Shop my favorite noise-cancelling headphones here.
If I am traveling during the day, I’m plowing through emails and watching Adam Sandler movies like nobody’s business. If I need to sleep on the plane, however, I avoid watching the movie… and my laptop, and phone, and any other screen I might have on me for at least an hour before shut-eye. The blue light that any of these screens emit can impact your ability to sleep. You might doze off to a movie at home, but that’s when all the other parameters are in your favor (ie. you’re on your couch or bed, and not a chair in the sky). Read a book instead. The more boring, the better.
Be absolutely no fun
I am all business when it comes to staying healthy and dodging jet lag (especially on a business trip), so I avoid anything that’s going to further mess with my body’s natural ability to balance itself. That means no alcohol, no caffeine, and no pills.
Alcohol will just dehydrate you (see tip #1), and even if a glass of wine sometimes makes you sleepy, it could make your sleep less restful, making you feel groggy when you wake up. A glass of water will help you sleep better, I can attest.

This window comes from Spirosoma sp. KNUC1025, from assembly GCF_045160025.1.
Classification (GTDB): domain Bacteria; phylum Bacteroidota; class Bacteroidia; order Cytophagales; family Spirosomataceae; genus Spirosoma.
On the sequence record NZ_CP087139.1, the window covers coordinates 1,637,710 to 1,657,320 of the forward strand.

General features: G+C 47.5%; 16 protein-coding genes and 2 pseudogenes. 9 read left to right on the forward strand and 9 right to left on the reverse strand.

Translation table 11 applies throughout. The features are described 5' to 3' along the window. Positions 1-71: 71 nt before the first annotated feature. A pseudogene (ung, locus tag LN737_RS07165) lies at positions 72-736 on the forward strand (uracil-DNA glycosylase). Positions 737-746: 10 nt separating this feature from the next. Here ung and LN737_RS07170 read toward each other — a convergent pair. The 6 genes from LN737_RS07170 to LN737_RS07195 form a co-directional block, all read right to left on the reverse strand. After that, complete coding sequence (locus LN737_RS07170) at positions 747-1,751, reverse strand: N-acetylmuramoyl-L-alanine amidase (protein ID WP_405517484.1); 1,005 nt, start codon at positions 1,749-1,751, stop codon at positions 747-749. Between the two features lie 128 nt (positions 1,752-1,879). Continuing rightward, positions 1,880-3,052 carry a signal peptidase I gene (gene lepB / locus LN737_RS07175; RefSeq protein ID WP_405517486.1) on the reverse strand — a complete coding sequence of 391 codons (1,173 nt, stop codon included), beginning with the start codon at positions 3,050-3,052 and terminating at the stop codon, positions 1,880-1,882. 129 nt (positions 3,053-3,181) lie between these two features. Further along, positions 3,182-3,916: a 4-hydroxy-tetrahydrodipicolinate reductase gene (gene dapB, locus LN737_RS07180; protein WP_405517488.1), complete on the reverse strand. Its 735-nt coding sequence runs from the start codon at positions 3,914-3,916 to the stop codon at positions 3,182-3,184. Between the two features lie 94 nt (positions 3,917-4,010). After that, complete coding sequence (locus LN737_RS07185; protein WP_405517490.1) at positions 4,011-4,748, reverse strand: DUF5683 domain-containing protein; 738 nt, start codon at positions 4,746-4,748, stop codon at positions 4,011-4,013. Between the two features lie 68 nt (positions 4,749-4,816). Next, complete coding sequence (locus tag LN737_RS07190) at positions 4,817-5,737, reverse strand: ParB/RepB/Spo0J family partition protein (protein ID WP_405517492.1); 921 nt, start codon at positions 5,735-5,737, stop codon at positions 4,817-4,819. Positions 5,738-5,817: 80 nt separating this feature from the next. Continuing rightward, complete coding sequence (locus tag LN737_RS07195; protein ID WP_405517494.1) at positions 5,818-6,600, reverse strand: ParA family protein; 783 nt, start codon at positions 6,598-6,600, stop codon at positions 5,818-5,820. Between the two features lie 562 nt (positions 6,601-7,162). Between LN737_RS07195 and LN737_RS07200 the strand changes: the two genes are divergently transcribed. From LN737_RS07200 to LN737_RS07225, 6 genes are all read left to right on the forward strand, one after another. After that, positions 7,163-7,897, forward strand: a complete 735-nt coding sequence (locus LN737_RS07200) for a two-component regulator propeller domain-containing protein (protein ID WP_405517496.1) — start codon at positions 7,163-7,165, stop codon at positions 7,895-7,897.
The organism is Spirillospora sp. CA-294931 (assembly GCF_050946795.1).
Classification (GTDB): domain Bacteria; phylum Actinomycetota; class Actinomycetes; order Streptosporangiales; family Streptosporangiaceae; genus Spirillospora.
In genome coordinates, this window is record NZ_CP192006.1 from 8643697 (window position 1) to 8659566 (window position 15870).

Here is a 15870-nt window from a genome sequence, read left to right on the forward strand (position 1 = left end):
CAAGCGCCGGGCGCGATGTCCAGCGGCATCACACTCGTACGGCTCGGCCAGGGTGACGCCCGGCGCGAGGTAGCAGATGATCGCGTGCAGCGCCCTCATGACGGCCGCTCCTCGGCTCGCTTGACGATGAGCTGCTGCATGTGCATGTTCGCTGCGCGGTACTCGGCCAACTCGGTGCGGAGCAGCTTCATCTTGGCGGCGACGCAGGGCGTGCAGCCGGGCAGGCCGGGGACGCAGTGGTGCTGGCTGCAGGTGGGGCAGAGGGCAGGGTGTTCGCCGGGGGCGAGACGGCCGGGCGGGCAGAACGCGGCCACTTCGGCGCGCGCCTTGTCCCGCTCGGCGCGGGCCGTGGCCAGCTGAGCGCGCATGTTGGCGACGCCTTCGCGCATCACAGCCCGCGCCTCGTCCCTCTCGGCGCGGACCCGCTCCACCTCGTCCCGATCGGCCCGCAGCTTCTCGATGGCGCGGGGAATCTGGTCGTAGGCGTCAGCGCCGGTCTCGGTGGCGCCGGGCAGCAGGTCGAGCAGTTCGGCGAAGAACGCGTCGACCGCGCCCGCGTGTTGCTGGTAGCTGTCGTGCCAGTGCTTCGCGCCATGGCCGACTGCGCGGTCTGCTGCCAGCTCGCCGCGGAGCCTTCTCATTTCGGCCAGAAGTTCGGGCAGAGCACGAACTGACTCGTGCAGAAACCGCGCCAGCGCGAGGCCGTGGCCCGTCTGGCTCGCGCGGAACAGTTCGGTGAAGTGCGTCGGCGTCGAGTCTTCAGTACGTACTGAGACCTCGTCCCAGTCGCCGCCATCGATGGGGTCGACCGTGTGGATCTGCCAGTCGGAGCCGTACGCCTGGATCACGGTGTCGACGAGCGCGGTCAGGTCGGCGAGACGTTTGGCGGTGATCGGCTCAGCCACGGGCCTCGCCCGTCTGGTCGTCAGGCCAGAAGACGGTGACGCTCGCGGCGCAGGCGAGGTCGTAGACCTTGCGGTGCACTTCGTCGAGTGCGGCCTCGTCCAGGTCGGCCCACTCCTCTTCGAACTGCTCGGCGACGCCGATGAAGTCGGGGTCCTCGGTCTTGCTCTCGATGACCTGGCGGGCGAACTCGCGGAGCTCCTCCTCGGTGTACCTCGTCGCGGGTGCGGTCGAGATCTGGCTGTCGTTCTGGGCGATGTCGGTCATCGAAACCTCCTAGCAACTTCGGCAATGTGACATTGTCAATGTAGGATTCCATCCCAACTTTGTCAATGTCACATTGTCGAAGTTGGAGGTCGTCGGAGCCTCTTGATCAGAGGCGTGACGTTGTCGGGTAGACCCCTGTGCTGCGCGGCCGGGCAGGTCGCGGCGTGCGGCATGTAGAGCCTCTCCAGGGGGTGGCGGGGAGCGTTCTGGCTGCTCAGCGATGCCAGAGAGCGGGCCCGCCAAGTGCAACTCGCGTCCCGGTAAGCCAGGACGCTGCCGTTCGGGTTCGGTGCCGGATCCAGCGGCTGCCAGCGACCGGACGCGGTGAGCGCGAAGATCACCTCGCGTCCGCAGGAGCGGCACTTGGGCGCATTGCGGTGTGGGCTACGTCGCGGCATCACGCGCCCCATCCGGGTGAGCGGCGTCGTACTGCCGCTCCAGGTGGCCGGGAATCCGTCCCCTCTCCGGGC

When it comes to caffeine, you might think you need it for an early-morning airport jaunt, just realize that it will stay in your system for hours after you drink it. If you do need to sleep on the plane to get in sync with your destination city, you might have trouble getting yourself settled. I stick with a glass of iced green tea in the morning, and shift to water after that.
And when it comes to sleeping pills, I have never been a subscriber: If I was desperate (ie. I needed to take a red eye, sleep through the flight, and give a speech first-thing the next morning), I might consider it, but otherwise it’s such risky business— if you don’t time it right, you could end up showing up to your destination zombie-style.
This sleep mask by Neuroon (currently sold out) supposedly has a “jet lag blocker” that helps you adjust your body clock to the timezone of your destination. I’ve tested Neuroon, but not specifically to battle jet lag, and while the mask is a bit clunky to wear and the lights inside are a bit jarring, I’d be curious to know how effective this would be.
My sleep kit
In addition to the above, here are some things I’ve come to rely on for a good night’s sleep, in the air on in my hotel:
For me, the key to sleep is blocking out the light. An eye mask is essential.
I go nowhere without my travel blanket (which doubles as a scarf), because I’m always always cold on the plane, and I don’t want to leave getting a blanket to chance.
This is my off switch: I associate this dreamy scent with hitting the pillow, and a simple spray can send my body into sleep mode.
I try to forgo makeup when I travel (ok, maybe a little concealer…) and I opt for a hydrating mask instead. This is my new favorite for cross-country jaunts.
A dry hotel room can wreck your sleep. This humidifier is travel sized and works like a charm.
How do you beat jet lag? Let me know your solutions in the comments!